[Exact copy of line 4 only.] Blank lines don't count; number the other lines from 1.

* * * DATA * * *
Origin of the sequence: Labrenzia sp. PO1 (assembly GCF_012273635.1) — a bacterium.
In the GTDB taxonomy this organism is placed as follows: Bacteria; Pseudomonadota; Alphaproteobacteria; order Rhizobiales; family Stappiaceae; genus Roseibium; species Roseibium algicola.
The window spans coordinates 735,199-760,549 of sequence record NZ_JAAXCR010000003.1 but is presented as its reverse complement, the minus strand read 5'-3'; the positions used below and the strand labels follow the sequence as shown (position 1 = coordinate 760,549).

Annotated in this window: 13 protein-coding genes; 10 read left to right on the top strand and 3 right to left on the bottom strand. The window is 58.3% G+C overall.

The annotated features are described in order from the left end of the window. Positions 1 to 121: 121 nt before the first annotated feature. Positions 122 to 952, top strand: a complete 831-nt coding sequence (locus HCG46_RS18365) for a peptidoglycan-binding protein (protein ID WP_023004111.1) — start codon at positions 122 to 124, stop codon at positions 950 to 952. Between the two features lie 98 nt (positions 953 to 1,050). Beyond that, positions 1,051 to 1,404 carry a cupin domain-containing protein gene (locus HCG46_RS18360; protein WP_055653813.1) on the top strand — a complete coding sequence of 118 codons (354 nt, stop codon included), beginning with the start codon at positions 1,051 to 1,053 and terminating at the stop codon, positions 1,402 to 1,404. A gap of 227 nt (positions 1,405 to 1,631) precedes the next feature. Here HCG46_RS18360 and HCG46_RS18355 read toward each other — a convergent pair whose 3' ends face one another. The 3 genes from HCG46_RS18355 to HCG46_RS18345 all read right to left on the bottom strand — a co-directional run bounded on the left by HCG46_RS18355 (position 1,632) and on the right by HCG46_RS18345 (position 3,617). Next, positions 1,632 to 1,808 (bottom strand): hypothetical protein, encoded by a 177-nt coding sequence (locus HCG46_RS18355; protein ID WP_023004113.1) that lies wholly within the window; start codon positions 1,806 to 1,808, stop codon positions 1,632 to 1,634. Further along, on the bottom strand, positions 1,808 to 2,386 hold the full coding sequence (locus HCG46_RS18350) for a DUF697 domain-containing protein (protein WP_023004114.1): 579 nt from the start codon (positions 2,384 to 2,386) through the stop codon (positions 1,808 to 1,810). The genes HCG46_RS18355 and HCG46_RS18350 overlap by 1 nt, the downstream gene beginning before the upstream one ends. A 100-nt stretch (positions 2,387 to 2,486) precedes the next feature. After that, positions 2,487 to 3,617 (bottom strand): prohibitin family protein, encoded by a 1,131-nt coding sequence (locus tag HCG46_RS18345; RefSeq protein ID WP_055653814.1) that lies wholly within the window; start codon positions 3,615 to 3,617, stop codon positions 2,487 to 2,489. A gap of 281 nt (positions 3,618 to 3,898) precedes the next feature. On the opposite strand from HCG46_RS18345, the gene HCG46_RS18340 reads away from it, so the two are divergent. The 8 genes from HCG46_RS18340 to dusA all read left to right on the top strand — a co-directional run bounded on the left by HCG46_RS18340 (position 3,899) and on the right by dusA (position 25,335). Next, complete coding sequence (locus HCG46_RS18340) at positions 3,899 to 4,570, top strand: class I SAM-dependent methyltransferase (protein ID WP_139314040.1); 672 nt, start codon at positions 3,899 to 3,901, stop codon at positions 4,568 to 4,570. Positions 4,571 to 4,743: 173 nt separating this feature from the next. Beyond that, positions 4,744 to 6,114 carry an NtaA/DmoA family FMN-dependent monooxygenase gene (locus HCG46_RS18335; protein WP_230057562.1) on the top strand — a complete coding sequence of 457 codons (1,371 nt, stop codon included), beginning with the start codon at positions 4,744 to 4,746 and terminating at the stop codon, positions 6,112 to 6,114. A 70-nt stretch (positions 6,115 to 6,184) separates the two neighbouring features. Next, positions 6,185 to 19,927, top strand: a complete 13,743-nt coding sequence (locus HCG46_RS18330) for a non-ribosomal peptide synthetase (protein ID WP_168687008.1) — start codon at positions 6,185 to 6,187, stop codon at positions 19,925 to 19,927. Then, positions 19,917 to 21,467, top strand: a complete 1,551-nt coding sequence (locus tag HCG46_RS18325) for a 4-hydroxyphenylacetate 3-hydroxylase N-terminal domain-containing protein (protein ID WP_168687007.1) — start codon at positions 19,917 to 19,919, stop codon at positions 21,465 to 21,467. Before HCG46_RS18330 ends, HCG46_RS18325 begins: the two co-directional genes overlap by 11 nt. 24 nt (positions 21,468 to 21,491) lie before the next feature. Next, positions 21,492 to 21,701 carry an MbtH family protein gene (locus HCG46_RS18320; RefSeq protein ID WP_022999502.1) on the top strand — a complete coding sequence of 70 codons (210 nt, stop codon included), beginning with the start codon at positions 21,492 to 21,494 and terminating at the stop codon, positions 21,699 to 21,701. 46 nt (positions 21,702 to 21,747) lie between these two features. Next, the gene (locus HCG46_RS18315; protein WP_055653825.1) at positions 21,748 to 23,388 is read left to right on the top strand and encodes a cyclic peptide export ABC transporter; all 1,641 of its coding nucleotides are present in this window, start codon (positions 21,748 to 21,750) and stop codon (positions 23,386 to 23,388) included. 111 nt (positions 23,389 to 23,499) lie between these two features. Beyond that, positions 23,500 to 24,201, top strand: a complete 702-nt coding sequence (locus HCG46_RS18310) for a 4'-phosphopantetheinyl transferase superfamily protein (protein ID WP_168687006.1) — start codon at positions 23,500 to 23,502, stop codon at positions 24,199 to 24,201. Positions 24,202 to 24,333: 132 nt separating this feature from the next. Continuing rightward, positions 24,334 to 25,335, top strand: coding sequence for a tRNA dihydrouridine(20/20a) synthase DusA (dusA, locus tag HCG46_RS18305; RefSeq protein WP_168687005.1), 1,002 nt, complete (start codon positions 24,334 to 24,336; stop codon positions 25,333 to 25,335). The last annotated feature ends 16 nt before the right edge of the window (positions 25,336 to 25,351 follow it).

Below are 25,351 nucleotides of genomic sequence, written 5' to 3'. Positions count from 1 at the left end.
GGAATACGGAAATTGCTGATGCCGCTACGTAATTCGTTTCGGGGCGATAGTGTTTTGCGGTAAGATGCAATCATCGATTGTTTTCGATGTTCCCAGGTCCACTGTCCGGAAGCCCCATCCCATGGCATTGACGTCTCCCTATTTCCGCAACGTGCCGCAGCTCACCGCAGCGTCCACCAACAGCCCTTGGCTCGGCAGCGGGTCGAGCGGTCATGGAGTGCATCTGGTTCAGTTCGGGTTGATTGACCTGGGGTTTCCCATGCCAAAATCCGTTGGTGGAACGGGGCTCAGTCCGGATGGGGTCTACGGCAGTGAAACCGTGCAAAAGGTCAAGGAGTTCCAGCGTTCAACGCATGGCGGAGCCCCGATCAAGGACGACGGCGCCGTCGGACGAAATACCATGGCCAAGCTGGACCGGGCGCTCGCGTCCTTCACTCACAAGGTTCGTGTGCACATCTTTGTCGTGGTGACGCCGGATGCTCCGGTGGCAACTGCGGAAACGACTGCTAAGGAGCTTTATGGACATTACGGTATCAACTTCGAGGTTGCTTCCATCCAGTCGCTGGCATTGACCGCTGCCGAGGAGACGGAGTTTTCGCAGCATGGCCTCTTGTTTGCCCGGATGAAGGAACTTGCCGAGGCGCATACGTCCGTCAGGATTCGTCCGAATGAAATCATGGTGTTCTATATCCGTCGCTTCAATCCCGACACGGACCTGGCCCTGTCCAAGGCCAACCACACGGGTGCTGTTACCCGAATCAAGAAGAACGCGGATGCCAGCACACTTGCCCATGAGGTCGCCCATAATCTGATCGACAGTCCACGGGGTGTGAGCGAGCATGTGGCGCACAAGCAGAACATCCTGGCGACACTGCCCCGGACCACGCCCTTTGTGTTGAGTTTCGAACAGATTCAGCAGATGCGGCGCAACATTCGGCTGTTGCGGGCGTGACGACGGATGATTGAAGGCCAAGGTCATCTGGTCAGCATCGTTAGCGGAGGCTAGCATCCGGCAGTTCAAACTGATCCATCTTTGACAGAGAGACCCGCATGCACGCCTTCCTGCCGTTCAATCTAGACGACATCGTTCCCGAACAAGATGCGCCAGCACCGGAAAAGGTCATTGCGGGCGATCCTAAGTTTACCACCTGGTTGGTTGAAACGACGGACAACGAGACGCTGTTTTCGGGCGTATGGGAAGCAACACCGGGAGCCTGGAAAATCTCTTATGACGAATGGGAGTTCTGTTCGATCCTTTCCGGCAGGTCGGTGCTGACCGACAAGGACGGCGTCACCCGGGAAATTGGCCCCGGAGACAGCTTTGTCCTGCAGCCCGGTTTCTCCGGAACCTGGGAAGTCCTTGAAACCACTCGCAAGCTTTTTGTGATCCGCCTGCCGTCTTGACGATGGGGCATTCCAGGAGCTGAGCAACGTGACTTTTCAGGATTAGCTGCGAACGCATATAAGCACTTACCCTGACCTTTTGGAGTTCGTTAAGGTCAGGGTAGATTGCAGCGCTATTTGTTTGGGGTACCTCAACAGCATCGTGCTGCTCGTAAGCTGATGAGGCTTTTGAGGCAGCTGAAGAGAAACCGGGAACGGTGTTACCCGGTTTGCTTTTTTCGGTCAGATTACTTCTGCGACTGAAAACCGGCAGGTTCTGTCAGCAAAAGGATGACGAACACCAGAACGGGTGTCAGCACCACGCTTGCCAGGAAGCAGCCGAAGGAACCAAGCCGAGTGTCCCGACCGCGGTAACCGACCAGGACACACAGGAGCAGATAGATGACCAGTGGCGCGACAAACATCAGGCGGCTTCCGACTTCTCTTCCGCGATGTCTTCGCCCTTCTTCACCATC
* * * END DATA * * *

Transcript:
Annotated in this window: 13 protein-coding genes; 10 read left to right on the top strand and 3 right to left on the bottom strand. The window is 58.3% G+C overall.